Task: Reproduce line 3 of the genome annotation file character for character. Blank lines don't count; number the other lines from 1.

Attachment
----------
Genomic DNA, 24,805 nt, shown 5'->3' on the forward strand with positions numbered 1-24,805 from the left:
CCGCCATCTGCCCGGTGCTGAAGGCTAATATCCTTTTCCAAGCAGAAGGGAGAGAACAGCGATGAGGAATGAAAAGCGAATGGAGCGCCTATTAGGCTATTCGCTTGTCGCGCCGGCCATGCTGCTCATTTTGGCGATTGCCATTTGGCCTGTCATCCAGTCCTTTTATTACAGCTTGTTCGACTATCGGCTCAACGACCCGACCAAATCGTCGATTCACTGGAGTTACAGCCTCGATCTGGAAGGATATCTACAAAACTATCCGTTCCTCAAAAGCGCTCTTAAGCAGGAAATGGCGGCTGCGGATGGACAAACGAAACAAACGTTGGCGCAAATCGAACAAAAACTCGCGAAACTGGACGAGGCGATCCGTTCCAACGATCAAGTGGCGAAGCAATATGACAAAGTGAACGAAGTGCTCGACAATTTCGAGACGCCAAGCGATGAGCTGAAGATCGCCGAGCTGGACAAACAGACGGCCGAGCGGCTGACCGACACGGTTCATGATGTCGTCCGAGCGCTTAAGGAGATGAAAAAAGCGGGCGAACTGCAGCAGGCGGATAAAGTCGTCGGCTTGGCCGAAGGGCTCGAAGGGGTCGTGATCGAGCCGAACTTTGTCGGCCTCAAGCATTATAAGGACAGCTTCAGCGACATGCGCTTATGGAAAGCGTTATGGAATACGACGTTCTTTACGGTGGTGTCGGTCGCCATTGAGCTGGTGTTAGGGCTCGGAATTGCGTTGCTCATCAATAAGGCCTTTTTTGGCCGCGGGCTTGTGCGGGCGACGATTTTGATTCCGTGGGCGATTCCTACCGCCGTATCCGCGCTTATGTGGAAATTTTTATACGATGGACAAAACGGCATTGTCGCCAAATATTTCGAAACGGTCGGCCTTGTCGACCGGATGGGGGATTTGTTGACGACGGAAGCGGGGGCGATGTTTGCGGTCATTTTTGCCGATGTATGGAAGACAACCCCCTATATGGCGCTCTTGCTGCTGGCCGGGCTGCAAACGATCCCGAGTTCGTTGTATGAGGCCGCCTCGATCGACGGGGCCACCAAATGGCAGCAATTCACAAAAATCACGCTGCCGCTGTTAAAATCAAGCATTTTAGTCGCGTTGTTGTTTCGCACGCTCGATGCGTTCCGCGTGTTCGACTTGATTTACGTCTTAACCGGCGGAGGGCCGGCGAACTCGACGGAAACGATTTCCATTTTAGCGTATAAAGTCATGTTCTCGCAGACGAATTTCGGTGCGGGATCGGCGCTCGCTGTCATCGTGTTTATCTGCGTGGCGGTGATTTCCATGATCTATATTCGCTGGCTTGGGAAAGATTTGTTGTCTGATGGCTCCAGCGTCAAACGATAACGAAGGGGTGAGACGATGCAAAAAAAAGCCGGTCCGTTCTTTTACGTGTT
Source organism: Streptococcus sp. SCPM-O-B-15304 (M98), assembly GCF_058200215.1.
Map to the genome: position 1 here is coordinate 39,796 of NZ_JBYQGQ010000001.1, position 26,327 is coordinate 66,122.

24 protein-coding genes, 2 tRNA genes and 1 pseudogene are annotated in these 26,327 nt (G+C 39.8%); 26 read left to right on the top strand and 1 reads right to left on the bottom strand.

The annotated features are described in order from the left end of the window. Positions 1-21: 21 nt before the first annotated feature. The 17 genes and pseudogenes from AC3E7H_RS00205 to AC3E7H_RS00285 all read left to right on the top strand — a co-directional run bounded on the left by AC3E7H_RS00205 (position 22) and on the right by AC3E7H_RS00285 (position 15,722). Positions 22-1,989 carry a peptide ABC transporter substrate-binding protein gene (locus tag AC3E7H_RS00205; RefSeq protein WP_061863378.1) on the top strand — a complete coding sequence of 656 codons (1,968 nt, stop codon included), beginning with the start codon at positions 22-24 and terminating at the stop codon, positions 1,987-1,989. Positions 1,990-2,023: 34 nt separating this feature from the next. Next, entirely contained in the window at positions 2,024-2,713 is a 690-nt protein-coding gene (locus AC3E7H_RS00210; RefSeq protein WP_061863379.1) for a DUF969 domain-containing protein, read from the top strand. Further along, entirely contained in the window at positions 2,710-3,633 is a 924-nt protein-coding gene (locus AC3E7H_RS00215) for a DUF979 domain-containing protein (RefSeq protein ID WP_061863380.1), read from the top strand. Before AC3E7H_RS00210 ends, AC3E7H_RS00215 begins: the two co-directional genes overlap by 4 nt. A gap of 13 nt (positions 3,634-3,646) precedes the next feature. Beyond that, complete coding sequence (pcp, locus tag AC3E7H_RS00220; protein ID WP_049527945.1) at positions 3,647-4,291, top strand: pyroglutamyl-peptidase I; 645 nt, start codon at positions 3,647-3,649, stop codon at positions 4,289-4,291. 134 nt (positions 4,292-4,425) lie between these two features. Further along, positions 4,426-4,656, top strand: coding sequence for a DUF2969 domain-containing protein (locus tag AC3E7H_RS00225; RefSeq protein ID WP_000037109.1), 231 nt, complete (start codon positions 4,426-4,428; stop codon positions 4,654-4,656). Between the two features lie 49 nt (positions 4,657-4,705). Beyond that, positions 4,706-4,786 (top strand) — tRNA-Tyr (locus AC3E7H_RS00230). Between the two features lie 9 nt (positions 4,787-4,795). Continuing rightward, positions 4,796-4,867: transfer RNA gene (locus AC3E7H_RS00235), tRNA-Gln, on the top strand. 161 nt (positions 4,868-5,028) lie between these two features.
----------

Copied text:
Source organism: Streptococcus sp. SCPM-O-B-15304 (M98), assembly GCF_058200215.1.